As you know, I don’t think we should understand the budget policies of a large country able to borrow in its own fiat currency via analogy with the budget practices of a prudent household. But I’m always puzzled by people like Rep. Pat Meehan (R-PA) who seem to think that household budgeting is similar to a balanced budget amendment. In the course of making the case for such an amendment, he observes that “[e]very day families in southeastern Pennsylvania make tough decisions in order to live within their means.”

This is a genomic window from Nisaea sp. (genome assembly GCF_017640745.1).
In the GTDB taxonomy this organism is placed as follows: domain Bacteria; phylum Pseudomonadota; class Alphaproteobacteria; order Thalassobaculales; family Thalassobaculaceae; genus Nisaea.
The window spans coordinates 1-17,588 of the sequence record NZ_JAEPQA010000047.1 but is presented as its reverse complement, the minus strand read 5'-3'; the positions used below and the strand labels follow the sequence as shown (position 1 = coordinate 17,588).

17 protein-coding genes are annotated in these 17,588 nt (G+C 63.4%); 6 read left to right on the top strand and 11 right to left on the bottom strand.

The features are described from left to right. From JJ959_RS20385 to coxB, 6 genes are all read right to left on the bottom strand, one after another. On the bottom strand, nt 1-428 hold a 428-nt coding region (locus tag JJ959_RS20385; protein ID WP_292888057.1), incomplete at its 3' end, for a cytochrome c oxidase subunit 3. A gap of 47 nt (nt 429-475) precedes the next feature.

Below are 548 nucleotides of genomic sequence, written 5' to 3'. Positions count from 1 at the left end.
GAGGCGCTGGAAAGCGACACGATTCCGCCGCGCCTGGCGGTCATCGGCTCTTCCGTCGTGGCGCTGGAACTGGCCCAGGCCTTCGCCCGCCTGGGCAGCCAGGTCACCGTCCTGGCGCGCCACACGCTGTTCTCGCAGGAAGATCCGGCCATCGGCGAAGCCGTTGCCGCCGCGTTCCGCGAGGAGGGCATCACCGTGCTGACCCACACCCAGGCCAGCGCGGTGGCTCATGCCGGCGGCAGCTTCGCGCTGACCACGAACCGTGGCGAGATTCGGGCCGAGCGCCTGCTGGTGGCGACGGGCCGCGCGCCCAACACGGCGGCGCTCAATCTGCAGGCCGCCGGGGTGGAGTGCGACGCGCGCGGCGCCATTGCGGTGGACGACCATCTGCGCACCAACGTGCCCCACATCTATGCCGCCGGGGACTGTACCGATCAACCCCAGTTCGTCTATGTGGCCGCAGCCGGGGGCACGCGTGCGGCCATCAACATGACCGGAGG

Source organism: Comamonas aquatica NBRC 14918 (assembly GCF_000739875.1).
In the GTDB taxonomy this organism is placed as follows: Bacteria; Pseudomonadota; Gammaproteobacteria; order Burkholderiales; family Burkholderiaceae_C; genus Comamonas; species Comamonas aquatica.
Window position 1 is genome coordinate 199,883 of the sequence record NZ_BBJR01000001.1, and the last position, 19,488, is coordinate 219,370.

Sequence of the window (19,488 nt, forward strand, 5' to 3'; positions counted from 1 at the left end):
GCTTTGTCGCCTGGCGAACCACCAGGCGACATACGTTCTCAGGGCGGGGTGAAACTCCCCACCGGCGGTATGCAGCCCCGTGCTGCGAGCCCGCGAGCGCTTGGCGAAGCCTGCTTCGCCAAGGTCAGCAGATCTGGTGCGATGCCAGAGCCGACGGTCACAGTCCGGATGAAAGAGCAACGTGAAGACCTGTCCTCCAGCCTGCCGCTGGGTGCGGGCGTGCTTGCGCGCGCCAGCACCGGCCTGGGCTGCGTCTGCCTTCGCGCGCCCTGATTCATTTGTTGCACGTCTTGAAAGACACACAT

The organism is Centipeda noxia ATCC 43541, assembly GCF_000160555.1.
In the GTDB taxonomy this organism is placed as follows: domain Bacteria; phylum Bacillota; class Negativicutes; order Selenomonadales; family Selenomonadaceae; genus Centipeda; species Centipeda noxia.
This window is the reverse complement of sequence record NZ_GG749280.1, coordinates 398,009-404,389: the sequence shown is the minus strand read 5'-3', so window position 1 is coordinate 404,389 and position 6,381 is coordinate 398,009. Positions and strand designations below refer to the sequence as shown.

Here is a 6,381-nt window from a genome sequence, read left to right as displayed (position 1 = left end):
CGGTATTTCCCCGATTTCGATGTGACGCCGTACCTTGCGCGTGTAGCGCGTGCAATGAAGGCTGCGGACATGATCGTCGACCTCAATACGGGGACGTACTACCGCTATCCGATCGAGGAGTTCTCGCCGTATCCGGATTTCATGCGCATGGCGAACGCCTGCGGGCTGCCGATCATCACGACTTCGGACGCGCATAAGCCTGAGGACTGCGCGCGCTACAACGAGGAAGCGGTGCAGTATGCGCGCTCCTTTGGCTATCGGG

I’m sure that’s true. But even without being intimately familiar with conditions in southeastern Pennsylvania, I feel confident that every day families in southeastern Pennsylvania do things like get mortgages to buy a house. Certainly that’s what families do in the Washington, DC area. And as I recall from my college years, people often take out student loans to go to school. Certainly I have a mortgage. I’ve used my credit card. Over the long term, clearly, a household’s income has to equal its expenditures. But what kind of a family balances its budget on a year-to-year basis? How would anyone ever start a business in a world like that? It’s kind of amazing to me what can be passed off as common sense if you just repeat it enough.